The ICSU World Data System (WDS) and the Data Seal of Approval (DSA) Board are pleased to announce the availability of the first version of their unified Core Trustworthy Data Repository Requirements . The unified catalogue of requirements was developed through a DSA–WDS partnership Working Group within the Research Data Alliance (RDA). The group built on inherent complementarity between ...
The World Data System (WDS) Annual Report prepared by the International Programme Office and covering fiscal year 2015 (1 April 2015 to 31 March 2016) is available for download (PDF) in both high- and low-resolution for print out or online viewing, respectively.
The 15th Meeting of the WDS Scientific Committee (WDS-SC) took place on 16 –17 September 2016 at the Sheraton Downtown Hotel in Denver, Colorado. Co-located with International Data Week 2016 , the WDS-SC took time during the Meeting to reflect back on SciDataCon 2016 and the 2016 WDS Members' Forum directly after the conclusion of these successful events. The majority of the Meeting ...
WorldWideScience Alliance: An International Partnership to Improve Access to Scientific and Technical Information and Research Data
A Blog post by Lorrie Apple Johnson (WorldWideScience Alliance Operating Agent)
The WorldWideScience Alliance is a strategic partnership between national and international libraries and data and information centres from around the world. The ICSU World Data System and the WorldWideScience Alliance share reciprocal Associate Memberships, and both organizations are committed to eliminating barriers associated with finding and sharing scientific and technical information, including scientific research data. The Alliance provides the governance structure for the global science gateway, WorldWideScience.org (WWS.org), which facilitates federated searching across over 100 scientific and technical databases from more than 70 countries. The WDS Data Portal is among the data collections searched by WWS.org, along with 14 other resources focussed on data, and the Alliance is actively seeking new data resources and partners.
The federated search technology employed by WWS.org offers users a number of distinct advantages, including the ability to perform a real-time, simultaneous search of multiple databases, some of which may not be indexed by typical search engines. Users receive a consolidated, relevance-ranked results list incorporating information in textual, multimedia, and scientific data formats. Multilingual translations capabilities are automatically performed in ten languages, which makes scholarly material, including scientific data, more accessible to a worldwide audience.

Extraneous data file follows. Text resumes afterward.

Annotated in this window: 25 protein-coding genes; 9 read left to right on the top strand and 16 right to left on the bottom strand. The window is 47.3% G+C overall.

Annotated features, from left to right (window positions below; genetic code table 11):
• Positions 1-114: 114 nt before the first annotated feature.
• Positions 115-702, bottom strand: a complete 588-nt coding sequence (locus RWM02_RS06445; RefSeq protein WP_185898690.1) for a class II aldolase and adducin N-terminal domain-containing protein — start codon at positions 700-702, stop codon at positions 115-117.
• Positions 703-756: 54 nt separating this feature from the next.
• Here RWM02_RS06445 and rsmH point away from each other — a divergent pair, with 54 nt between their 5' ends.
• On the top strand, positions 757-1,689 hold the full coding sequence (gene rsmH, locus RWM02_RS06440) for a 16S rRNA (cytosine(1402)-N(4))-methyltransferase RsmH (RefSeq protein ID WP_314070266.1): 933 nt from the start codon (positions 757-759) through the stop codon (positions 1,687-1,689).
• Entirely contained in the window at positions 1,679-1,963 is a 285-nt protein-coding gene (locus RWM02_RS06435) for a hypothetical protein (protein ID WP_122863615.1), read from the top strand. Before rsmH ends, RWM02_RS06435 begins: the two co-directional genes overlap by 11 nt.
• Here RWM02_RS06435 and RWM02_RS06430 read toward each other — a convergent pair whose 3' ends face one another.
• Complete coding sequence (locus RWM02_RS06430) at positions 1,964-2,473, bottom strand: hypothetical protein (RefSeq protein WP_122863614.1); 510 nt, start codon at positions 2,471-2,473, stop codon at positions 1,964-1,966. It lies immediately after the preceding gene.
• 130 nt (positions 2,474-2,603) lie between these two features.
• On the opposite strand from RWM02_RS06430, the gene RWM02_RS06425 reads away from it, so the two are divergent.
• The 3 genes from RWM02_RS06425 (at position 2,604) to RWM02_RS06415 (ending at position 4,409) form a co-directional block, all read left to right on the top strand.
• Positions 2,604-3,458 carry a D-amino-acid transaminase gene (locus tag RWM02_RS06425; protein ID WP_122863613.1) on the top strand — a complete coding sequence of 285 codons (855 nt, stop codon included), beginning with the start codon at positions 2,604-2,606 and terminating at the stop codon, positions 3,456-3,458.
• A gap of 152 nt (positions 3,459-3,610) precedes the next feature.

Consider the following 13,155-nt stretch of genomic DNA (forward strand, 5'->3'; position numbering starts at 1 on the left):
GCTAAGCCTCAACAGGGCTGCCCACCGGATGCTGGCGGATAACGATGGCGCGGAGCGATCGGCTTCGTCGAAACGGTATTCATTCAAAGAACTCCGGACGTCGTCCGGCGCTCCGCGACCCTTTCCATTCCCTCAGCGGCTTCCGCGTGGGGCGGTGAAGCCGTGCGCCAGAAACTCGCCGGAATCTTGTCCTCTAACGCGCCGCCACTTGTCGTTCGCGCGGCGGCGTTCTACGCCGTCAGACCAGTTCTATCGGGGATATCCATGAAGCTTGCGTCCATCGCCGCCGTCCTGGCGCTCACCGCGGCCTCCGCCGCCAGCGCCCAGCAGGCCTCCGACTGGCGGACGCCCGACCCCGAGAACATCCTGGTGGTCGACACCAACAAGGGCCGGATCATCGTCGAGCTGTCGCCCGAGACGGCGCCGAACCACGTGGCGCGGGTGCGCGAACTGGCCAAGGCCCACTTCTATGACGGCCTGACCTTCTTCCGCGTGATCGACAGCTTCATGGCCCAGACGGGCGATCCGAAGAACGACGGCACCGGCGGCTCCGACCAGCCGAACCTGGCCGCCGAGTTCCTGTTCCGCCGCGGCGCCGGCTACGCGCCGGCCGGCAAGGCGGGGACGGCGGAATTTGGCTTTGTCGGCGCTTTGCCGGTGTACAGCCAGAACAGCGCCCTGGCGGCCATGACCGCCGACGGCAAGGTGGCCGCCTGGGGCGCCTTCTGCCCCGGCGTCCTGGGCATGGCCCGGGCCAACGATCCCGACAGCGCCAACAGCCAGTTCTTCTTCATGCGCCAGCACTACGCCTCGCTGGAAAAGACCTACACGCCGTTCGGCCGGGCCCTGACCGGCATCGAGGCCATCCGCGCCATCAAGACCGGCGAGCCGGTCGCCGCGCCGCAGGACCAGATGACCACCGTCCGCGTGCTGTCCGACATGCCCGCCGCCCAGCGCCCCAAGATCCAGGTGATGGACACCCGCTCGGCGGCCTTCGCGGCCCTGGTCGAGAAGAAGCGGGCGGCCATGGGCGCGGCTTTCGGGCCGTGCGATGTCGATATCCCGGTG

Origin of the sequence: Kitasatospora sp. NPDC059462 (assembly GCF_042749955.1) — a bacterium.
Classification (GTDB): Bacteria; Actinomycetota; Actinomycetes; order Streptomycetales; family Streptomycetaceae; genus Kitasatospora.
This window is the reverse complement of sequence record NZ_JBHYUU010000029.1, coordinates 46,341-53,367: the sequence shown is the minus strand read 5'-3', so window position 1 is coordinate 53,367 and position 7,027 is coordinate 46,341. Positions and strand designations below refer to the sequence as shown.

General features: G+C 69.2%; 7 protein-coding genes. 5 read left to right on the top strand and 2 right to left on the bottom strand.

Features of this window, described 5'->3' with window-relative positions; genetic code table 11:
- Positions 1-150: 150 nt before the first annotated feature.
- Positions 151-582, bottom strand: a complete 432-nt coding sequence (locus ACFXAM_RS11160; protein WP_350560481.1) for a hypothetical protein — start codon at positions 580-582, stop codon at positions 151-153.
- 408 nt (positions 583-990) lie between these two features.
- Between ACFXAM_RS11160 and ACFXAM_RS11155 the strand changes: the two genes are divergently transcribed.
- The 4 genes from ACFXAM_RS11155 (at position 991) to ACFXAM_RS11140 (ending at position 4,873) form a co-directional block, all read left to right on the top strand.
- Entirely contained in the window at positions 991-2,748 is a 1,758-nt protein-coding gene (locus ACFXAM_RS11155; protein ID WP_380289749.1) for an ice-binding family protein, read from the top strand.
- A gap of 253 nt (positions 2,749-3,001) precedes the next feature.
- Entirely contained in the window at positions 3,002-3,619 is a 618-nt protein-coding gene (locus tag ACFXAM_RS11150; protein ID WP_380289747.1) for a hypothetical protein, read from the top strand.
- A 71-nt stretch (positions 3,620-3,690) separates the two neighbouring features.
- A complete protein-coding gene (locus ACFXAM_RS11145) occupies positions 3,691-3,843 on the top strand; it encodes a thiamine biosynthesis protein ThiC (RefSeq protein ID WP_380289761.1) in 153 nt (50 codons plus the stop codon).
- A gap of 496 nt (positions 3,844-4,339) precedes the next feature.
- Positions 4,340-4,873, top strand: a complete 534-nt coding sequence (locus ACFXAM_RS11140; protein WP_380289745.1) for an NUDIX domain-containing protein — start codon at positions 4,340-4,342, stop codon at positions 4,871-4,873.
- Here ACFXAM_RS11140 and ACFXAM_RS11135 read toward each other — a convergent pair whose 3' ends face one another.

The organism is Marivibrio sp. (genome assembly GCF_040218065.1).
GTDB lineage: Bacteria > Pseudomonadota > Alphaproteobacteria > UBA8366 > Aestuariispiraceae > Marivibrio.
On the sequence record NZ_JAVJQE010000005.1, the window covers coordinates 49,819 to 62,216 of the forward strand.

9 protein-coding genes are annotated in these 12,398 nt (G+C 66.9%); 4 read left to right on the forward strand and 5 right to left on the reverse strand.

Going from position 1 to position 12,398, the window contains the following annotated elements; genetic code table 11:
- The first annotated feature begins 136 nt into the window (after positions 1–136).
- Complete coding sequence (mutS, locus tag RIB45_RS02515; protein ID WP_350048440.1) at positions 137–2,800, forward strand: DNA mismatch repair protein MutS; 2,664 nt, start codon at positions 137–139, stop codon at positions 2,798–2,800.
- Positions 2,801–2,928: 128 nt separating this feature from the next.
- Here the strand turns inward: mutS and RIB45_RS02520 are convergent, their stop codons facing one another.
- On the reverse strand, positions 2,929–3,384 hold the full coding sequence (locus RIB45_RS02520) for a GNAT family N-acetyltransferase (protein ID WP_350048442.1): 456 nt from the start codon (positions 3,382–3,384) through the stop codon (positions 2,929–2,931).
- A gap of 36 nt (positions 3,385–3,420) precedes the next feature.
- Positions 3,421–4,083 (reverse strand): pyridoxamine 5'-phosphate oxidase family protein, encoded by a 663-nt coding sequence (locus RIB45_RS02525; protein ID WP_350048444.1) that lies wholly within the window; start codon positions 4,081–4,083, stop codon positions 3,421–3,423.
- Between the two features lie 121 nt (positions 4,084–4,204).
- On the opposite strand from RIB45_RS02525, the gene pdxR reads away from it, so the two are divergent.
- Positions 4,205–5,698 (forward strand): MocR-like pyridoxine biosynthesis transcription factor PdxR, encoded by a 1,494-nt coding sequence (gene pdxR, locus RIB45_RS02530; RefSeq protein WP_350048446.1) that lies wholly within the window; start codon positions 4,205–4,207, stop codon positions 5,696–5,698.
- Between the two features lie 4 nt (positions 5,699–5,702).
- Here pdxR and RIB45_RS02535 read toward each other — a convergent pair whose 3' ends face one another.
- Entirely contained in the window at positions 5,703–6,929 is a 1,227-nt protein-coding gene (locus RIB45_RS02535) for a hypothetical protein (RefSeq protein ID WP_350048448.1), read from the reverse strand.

The ability to search data collections within WWS.org also addresses many of the challenges associated with discoverability of research data. For example, unless a user is familiar with a particular data centre, or knows that a specific dataset exists, it can be difficult to identify and locate scientific data; especially those outside of the researcher’s own discipline or speciality. WWS.org enables users to receive data results in a separate results tab, and upon selecting a specific result, users will be directed to the landing page at the originating source, which in turn makes the data accessible for viewing or downloading. The inclusion of data collections in WWS.org, particularly as part of the broader public access movement among government research funders in many countries, further expands access to Research and Development results during the full research lifecycle, and ultimately contributes to increased scientific collaboration and progress.
The WorldWideScience Alliance is eager to include new resources in WWS.org, and feedback is always welcome.
For more information about WWS.org and the Alliance, please visit http://worldwidescience.org/.
2016 SciDataCon-China: The Third China Scientific Data Conference